Part of being a traveler means spending money.
And if you’re thinking about visiting France anytime soon, be prepared to make a dent in your wallet.
When you’re a tourist, it’s a lot easier to get arnaqué (scammed, cheated), so your chances of saving any money have just dwindled.
And to top it all off, the euro is worth more than most currencies—great!
Let’s face it, France, Belgium and Holland are considered pricer countries. So more times than not, I guarantee you’ll be whispering, “Whoa, that was expensive.”
But I just like to look at it as a language learning investment!
So instead of stress and shame, go for style and flare with these ten sayings. But first, let’s take it back to the basics.
Saying “That’s Expensive!” in French: The Basics
In case you don’t remember, there are three normal ways to say something is “expensive” in French:
As you might know, cher is the most common. Other emphasized versions include:
- trop cher (very expensive)
- très, très cher (very, very expensive)
Note: Cher has two meanings. The first is “expensive,” but it can also translate to “dear,” as in, mon cher, particularly when you write a letter and address a person as “dear.” The feminine version of cher is chère.
This second one is very popular too, but is said within a different context, can you guess?
It means, “costly.” It’s not the same as “costs” though, because like in English, the word “costs” is distinct from “costly”—don’t forget that!
Ce vol pour Bruxelles est coûteux.
(This flight for Brussels is costly.)
Our third, normal way to express expensiveness in French is literally translated as “elevated price.” Since we would never say it like that in English, I’d translate it as “high price.”
Cette télévision a un prix élevé !
(This television has a high price!)
You may now be wondering how to say that something is “cheap” French.
Saying the Opposite: “Cheap” in French
The first thing to know is, there is no word in French that directly translates to “cheap.” They have only come up with ways to beat around the bush! Here are most of them:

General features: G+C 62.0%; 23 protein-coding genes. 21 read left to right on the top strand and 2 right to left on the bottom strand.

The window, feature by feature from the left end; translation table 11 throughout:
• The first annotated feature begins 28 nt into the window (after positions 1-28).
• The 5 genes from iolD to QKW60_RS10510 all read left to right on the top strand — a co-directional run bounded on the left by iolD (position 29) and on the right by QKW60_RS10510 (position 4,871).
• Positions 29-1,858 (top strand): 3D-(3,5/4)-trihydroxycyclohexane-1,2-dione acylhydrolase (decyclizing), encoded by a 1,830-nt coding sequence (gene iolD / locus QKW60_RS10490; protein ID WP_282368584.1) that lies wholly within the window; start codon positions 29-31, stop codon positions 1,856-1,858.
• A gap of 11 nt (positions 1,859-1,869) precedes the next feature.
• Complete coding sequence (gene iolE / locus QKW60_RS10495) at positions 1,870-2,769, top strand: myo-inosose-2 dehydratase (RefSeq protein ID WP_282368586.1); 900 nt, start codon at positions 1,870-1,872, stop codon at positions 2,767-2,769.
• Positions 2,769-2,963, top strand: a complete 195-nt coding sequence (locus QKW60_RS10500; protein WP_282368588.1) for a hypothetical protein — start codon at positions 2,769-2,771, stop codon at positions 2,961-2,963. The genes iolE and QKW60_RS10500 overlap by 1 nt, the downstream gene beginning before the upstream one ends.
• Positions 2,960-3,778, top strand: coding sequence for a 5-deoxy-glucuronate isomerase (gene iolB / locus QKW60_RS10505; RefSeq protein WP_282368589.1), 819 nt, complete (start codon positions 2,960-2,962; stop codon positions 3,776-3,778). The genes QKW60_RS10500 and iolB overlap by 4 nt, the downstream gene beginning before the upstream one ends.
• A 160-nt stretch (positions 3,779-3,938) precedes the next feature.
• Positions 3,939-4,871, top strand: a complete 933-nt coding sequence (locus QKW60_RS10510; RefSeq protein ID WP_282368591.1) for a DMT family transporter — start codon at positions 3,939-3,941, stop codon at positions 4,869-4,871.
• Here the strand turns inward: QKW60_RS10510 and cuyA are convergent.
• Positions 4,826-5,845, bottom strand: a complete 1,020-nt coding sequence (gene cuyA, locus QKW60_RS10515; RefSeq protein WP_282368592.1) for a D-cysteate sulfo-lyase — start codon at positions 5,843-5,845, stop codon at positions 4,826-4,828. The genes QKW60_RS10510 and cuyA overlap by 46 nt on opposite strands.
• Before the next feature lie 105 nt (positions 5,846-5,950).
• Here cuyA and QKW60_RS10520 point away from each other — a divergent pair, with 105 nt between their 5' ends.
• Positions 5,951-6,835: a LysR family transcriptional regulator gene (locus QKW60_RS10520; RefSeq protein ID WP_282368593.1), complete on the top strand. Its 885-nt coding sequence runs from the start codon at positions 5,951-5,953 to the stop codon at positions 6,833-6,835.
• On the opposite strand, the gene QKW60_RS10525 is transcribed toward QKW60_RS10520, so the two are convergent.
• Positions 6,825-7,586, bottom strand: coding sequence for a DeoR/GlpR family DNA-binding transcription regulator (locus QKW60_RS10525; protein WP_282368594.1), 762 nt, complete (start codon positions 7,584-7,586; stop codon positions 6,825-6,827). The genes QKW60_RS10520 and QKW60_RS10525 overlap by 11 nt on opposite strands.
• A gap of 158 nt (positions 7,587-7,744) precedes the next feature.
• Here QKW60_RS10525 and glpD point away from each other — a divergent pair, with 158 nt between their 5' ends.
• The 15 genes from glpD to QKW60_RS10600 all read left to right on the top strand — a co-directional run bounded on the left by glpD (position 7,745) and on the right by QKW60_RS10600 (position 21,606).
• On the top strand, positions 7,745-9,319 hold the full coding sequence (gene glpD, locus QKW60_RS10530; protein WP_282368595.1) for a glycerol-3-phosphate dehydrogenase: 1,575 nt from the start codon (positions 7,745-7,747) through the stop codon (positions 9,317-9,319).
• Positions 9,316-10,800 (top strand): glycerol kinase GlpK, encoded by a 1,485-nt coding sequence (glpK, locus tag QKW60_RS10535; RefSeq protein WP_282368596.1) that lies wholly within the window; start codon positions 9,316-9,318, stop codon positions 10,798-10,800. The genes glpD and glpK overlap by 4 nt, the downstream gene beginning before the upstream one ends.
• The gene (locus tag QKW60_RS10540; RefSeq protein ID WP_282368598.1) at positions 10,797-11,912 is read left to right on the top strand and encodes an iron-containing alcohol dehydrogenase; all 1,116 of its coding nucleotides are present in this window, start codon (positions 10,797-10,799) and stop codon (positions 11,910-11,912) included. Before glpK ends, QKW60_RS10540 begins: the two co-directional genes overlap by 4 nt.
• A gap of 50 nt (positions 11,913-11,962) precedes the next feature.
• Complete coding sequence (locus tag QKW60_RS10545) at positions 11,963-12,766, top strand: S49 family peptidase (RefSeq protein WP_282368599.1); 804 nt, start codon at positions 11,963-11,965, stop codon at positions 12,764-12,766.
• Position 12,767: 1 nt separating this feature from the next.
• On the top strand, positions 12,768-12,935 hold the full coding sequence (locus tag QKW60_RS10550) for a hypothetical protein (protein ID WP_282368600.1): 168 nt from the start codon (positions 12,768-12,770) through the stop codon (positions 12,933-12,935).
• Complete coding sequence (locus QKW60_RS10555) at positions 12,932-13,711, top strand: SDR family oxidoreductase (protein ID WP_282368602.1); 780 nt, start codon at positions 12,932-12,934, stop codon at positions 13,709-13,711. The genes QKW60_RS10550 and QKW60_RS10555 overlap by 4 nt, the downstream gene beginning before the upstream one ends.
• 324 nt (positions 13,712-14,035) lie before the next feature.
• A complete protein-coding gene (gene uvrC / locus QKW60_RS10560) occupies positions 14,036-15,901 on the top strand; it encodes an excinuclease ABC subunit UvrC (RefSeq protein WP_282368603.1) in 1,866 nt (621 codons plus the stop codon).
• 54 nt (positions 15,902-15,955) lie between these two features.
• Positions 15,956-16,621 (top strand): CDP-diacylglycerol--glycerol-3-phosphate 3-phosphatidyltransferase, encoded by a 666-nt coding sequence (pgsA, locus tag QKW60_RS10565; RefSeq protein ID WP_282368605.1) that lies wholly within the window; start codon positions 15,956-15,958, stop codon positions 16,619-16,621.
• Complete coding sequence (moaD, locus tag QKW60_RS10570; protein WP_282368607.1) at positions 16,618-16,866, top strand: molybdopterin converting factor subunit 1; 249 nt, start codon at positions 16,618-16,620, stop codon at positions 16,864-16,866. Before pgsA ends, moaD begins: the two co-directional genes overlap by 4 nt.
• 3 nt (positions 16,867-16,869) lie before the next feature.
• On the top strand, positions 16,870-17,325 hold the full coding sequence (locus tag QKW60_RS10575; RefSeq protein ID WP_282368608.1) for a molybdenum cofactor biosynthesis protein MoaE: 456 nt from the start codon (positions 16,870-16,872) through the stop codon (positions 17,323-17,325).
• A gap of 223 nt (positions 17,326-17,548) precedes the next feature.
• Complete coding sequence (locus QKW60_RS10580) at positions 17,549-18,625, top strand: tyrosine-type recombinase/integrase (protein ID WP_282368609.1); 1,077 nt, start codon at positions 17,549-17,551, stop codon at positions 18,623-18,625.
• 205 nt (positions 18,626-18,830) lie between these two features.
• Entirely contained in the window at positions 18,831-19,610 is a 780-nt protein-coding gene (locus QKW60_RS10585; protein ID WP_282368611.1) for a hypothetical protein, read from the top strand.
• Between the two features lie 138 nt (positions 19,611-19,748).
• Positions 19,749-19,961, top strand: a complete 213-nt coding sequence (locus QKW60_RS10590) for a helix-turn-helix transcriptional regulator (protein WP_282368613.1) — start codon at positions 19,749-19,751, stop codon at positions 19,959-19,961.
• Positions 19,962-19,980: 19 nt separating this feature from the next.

- bon marché — good buy
- pas cher — not expensive (most commonly used)
- moins cher — less expensive
- peu cher — not so expensive
- à prix bas — low price
- au rabais — discounted
All of these, in essence, mean cheap, but none actually mean the word itself.
A popular French idiom that expresses cheapness?
Cela ne mange pas de pain.
“It’s not eating bread,” is the literal translation. What it means is that something is so cheap that it’s not eating up their “bread.”
In English we have an idiom that goes, “bread and butter,” or, “cheddar,” which means money.
If something doesn’t eat up your money (so cheap), then remember the French expression, cela ne mange pas de pain !
Okay, now we can get to the juicy parts!
Note: I am going to do my best to give you English equivalents for each of these French expressions, but please keep in mind that nothing is literal when it comes to idioms. They are easier to understand when you see them used in context, which is exactly what FluentU accomplishes in their content.
10 Chic Ways to Say “That’s Expensive” in French
1. Ça coûte une blinde !
Coûte is the French word for “cost,” and as you’ll notice, a lot of these expressions will begin with it.
Ça coûte un blinde is difficult to literally translate because there is no English word for blinde.